Talking about her girlfriends and the support they've shown her throughout every stage of her breakup makes Cox emotional. She says finding the right people to have these conversations with has been pivotal and life-changing.
"I’m crying now thinking about how amazing my girlfriends are, and the support we have been able to give each other," she says. "It’s incredible. [All you need is] a good therapist and a good group of girlfriends, who will love you no matter what, who see you. And to take your time. Your body will heal; your nervous system will heal. It takes as long as it takes."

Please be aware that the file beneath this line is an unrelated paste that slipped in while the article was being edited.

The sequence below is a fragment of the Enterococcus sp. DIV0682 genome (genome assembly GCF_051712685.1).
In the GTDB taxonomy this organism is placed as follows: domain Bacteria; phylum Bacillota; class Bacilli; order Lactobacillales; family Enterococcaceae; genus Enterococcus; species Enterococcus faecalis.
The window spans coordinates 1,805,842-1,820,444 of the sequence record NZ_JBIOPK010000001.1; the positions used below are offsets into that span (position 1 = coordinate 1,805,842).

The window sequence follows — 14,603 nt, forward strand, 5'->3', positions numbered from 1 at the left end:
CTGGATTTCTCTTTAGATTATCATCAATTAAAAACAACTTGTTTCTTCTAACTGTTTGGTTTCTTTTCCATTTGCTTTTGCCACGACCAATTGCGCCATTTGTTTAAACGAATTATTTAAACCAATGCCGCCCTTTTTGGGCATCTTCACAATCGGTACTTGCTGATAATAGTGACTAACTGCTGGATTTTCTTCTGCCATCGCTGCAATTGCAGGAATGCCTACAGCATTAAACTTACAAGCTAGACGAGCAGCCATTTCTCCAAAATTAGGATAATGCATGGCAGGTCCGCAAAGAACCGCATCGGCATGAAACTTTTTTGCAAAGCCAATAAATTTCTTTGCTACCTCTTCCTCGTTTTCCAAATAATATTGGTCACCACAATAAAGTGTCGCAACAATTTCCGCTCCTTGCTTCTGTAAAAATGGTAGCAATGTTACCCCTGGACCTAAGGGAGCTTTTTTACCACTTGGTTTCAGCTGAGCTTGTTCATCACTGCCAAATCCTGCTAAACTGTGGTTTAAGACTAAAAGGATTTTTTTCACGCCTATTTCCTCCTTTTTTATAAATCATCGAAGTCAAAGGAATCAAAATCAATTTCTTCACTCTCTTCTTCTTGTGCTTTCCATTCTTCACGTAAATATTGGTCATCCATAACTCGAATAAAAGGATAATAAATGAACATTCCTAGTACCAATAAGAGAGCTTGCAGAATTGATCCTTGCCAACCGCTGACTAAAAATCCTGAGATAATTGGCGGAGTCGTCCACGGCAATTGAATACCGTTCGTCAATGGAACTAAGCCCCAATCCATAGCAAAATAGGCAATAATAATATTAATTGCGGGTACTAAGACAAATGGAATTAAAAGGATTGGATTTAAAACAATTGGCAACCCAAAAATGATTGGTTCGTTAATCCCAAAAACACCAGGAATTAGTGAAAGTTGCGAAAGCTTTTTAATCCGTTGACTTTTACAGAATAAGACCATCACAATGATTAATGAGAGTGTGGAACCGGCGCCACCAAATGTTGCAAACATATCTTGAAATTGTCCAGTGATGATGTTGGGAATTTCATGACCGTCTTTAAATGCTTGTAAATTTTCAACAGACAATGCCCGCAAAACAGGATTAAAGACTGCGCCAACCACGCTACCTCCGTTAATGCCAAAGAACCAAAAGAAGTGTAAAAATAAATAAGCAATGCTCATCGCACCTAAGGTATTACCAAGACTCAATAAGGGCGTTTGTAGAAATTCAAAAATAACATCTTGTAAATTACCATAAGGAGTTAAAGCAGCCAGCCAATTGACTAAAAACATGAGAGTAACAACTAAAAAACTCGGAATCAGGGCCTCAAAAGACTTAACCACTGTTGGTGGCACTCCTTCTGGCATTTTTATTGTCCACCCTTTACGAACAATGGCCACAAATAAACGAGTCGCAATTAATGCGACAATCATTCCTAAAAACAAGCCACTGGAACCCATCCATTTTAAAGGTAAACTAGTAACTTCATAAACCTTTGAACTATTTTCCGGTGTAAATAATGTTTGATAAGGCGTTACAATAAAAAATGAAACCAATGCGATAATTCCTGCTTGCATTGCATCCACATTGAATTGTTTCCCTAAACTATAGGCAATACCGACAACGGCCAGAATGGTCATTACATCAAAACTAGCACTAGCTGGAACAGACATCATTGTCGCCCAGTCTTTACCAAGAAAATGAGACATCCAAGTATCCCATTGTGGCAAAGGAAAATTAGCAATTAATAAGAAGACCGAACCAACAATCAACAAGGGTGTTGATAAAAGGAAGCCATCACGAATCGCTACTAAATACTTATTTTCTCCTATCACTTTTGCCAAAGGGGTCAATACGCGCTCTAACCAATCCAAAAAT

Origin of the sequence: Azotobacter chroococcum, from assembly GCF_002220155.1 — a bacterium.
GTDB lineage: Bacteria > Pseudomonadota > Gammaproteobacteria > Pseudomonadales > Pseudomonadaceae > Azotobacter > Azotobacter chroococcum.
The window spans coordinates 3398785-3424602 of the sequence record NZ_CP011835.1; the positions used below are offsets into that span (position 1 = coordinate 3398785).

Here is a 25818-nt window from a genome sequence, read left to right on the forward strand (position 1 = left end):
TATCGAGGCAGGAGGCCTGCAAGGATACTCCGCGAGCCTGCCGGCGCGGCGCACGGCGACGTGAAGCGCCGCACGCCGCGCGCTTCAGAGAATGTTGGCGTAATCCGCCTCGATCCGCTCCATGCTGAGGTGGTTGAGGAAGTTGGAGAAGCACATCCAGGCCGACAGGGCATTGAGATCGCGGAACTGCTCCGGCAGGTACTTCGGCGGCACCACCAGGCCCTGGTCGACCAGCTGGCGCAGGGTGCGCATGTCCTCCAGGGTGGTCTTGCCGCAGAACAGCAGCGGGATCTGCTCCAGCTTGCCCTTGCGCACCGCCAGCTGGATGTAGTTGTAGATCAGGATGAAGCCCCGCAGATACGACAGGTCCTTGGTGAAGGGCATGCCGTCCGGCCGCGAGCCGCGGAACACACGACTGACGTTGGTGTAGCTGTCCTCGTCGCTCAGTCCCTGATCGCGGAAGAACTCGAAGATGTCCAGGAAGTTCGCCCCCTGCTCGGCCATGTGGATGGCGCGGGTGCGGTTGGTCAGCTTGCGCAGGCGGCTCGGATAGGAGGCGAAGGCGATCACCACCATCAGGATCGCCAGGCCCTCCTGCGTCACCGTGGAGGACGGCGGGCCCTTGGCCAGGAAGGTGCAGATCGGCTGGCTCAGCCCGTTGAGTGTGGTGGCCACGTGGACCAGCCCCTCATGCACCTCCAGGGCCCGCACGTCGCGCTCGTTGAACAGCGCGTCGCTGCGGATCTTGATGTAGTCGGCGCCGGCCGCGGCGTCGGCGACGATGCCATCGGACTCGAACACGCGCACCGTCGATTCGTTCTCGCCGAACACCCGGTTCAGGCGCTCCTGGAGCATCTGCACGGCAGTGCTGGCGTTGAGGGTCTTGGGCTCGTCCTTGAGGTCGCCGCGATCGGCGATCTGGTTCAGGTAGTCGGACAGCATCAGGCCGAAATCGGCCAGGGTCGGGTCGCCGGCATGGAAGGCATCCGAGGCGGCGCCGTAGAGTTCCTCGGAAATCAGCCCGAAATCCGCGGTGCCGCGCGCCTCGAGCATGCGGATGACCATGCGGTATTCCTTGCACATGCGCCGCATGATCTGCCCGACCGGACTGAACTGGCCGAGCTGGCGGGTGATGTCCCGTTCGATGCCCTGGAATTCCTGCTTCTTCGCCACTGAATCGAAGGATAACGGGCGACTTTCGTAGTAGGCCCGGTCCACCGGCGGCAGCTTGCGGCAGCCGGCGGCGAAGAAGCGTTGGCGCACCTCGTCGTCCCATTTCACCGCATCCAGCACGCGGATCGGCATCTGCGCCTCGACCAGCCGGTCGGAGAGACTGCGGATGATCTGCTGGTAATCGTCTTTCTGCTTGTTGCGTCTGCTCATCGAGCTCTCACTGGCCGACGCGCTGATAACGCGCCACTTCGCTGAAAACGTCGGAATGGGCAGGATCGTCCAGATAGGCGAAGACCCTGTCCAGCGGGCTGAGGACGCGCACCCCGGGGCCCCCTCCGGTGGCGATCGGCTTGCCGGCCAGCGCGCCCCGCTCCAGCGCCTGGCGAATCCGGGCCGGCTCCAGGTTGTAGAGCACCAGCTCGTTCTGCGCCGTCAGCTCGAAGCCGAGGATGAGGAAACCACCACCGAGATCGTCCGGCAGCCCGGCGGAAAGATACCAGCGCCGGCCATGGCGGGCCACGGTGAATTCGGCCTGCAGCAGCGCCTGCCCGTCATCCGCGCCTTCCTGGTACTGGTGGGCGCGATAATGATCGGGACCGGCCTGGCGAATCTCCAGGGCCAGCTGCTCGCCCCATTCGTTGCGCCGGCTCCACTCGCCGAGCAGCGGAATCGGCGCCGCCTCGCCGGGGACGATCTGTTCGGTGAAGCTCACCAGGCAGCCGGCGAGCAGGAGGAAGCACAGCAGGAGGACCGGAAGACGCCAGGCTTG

Healing is true of taboo, too. As long as conversations surrounding sex, love, and shame remain taboo, Cox will combat that stigma by talking about her own sex life and participating in activism. Her partnership with BAND-AID and (RED) for World AIDS Day on Sunday, Dec. 1 is a reminder of all the work that still needs to be done to fight prejudice and improve the education system.
When I ask Cox where she's planning to wear her BAND-AIDs, she laughs. "I’m going to surprise you," she says. It looks like the sexual education system isn't all that Laverne Cox plans on mixing up.